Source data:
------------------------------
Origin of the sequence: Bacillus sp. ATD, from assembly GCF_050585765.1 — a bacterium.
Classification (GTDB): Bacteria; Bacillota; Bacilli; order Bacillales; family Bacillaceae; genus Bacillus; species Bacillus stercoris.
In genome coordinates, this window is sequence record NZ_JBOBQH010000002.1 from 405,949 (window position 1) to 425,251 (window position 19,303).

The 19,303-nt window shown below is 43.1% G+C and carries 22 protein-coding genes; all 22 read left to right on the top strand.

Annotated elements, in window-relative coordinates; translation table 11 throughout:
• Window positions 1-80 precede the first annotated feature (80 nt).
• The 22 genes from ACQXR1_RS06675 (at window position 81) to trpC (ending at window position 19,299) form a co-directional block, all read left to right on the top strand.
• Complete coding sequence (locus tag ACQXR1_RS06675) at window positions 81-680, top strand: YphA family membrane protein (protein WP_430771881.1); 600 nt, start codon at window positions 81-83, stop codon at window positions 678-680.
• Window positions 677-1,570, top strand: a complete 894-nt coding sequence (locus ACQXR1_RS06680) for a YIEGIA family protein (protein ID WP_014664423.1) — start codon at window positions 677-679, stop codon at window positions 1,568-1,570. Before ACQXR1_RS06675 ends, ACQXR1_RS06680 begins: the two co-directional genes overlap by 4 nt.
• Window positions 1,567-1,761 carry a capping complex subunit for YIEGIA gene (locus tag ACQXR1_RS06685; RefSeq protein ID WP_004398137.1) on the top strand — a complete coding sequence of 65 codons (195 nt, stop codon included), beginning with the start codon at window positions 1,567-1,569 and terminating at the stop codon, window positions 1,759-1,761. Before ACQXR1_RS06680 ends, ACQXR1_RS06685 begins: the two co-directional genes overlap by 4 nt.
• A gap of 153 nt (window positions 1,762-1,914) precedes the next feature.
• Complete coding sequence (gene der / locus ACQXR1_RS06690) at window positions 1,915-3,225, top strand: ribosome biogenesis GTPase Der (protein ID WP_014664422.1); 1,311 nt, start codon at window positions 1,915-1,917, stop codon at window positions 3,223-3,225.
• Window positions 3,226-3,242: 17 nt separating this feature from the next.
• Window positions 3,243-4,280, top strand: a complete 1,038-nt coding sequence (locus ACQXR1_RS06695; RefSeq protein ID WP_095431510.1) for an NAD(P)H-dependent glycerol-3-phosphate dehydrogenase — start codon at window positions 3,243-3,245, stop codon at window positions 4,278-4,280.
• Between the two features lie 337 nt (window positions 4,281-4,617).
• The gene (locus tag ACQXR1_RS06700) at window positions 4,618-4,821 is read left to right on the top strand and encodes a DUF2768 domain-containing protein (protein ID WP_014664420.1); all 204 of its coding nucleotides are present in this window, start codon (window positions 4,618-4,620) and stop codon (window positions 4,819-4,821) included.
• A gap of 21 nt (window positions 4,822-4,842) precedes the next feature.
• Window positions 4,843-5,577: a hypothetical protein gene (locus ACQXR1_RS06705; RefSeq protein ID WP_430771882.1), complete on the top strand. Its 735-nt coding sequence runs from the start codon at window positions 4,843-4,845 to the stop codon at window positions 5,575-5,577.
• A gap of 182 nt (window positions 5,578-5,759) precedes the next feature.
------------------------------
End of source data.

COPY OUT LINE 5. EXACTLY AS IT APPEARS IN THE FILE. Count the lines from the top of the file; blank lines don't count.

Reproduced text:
Annotated elements, in window-relative coordinates; translation table 11 throughout: